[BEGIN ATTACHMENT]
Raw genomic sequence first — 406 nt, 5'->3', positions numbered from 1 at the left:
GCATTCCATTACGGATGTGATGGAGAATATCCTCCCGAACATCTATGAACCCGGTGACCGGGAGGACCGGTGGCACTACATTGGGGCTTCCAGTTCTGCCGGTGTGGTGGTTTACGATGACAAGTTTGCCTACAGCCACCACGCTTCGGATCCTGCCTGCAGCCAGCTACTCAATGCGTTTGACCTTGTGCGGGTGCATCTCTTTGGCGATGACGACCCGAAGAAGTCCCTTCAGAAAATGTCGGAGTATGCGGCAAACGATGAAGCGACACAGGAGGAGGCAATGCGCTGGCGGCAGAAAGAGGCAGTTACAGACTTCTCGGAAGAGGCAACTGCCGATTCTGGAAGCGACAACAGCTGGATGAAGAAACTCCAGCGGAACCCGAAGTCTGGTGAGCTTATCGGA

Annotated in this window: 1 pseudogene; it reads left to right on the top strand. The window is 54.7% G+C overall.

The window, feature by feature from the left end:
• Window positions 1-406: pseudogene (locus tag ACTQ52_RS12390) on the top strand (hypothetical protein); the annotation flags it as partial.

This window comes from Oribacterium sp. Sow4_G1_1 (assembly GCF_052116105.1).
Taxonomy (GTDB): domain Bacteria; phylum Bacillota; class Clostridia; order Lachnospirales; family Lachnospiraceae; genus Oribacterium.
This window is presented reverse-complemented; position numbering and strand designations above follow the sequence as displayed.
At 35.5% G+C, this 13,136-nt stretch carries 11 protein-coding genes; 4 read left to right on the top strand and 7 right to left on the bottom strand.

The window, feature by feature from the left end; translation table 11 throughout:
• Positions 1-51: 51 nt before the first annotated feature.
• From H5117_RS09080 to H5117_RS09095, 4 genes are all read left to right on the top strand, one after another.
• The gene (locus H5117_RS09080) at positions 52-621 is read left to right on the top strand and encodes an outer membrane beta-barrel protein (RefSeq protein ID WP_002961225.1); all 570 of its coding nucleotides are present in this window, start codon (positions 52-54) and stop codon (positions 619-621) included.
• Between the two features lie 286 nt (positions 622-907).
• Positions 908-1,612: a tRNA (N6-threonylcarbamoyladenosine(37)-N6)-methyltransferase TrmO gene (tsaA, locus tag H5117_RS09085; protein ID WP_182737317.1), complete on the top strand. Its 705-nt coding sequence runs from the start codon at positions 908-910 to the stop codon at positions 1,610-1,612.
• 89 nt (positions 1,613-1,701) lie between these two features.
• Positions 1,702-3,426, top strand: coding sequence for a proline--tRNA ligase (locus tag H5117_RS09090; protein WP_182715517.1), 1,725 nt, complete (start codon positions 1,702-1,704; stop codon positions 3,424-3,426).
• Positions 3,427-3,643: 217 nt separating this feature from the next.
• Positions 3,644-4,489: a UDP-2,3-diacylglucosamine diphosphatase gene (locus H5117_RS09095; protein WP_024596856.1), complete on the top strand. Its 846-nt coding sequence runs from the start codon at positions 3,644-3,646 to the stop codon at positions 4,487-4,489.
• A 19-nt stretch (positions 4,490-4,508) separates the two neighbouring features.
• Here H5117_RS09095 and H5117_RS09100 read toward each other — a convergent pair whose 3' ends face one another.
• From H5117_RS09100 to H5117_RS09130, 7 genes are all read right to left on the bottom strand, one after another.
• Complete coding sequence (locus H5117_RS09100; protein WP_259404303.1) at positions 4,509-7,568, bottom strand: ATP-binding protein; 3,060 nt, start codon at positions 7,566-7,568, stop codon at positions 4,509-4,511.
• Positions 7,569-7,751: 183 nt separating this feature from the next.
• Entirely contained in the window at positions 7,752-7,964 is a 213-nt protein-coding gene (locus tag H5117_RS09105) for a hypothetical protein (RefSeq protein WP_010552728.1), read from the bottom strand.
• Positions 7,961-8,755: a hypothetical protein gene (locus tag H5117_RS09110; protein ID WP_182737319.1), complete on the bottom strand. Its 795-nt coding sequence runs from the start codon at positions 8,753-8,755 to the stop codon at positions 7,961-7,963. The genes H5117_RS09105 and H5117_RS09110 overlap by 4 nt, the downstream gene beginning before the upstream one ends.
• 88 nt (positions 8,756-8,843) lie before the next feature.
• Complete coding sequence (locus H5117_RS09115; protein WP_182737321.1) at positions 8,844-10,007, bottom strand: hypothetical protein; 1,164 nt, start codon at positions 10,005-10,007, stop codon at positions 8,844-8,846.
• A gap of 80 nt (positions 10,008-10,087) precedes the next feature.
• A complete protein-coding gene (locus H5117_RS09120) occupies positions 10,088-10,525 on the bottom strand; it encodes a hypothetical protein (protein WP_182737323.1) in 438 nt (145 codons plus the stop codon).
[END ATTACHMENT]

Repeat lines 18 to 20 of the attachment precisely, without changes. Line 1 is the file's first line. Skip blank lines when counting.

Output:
• Positions 3,427-3,643: 217 nt separating this feature from the next.
• Positions 3,644-4,489: a UDP-2,3-diacylglucosamine diphosphatase gene (locus H5117_RS09095; protein WP_024596856.1), complete on the top strand. Its 846-nt coding sequence runs from the start codon at positions 3,644-3,646 to the stop codon at positions 4,487-4,489.
• A 19-nt stretch (positions 4,490-4,508) separates the two neighbouring features.